In another aspect, the invention is a method for making a polyester resin that can be formed into high-clarity bottles possessing reduced coefficient of friction. The method generally includes reacting a terephthalate component and a diol component to form polyethylene terephthalate precursors, e.g., bis(2-hydroxyethyl) terephthalate, which are then polymerized via melt phase polycondensation to form polymers of polyethylene terephthalate of a desired molecular weight. During polycondensation, which is usually enhanced by catalysts, ethylene glycol is continuously removed to create favorable reaction kinetics. The method is characterized by the introduction of between about 20 and 200 ppm of an inert particulate additive-more preferably talc or calcium carbonate in the aforementioned concentration ranges-that is capable of reducing the coefficient of friction in bottles formed from the polyethylene terephthalate polymers. As noted, the friction-reducing additive has an average particle size of less than about ten microns and is preferably either surface-modified talc or surface-modified calcium carbonate.
Without being bound to a particular theory, it is believed that the introduction of fillers can create discontinuous phases within the polyethylene terephthalate resin. During stretch-blow molding, such discontinuities lead to the formation of microvoids around the filler particles. This causes bottle haze because of differences in refractive index between the microvoid regions and the polyethylene terephthalate matrix. The microvoids are apparently caused by an inherent incompatibility of the filler particles with the polyethylene terephthalate matrix.
According to the present invention, to improve compatibility between the polyethylene terephthalate polymers and the inert particulate additive, the inert particulate additive is preferably treated with a coupling agent before its addition to polyethylene terephthalate polymers. This has been found to significantly reduce bottle haze while reducing bottle COF. Without coupling agent treatment, the polyethylene terephthalate polymers resist wetting of the inert particles. Thus, all things being equal, surface treatment reduces polyester bottle haze.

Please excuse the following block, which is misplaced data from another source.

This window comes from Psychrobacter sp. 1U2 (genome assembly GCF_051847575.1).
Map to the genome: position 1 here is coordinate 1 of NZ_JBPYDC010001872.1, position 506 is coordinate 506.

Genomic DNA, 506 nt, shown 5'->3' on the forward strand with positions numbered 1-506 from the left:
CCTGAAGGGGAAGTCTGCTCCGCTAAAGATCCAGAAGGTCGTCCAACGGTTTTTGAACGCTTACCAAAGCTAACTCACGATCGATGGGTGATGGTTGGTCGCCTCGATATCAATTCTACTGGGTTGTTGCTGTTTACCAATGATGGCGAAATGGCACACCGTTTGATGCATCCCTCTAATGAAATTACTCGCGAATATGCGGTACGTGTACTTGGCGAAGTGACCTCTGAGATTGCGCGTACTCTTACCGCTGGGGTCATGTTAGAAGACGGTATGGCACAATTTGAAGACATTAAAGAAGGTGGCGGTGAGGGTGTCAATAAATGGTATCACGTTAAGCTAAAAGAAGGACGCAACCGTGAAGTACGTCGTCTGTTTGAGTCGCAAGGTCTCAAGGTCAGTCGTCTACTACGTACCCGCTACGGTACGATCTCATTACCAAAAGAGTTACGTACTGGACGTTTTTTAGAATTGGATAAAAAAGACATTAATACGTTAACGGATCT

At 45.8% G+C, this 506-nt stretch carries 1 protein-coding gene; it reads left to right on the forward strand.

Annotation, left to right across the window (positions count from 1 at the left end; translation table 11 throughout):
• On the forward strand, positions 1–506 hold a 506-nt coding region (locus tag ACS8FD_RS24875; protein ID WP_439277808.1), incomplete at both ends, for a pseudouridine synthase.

Accordingly, the inert particulate additive is preferably surface-modified talc or surface-modified calcium carbonate. In particular, talc is preferably surface treated using silanes, especially organosilanes such as 3-aminopropyl trimethoxy silane and 3-aminopropyl triethoxy silane, at a loading of between about 0.5 and one weight percent. Calcium carbonate is preferably surface treated using stearic acid at a loading of between about one and two weight percent. Treatment with these coupling agents (e.g., organosilane and stearic acid) facilitates compatibility between the inert particles and the polyethylene terephthalate polymer by introducing covalent chemical bonding between the particle surface and the polyethylene terephthalate polymer, or by introducing a hydrophobic moiety that is compatible with the polyethylene terephthalate to facilitate better polymer wetting of the particle.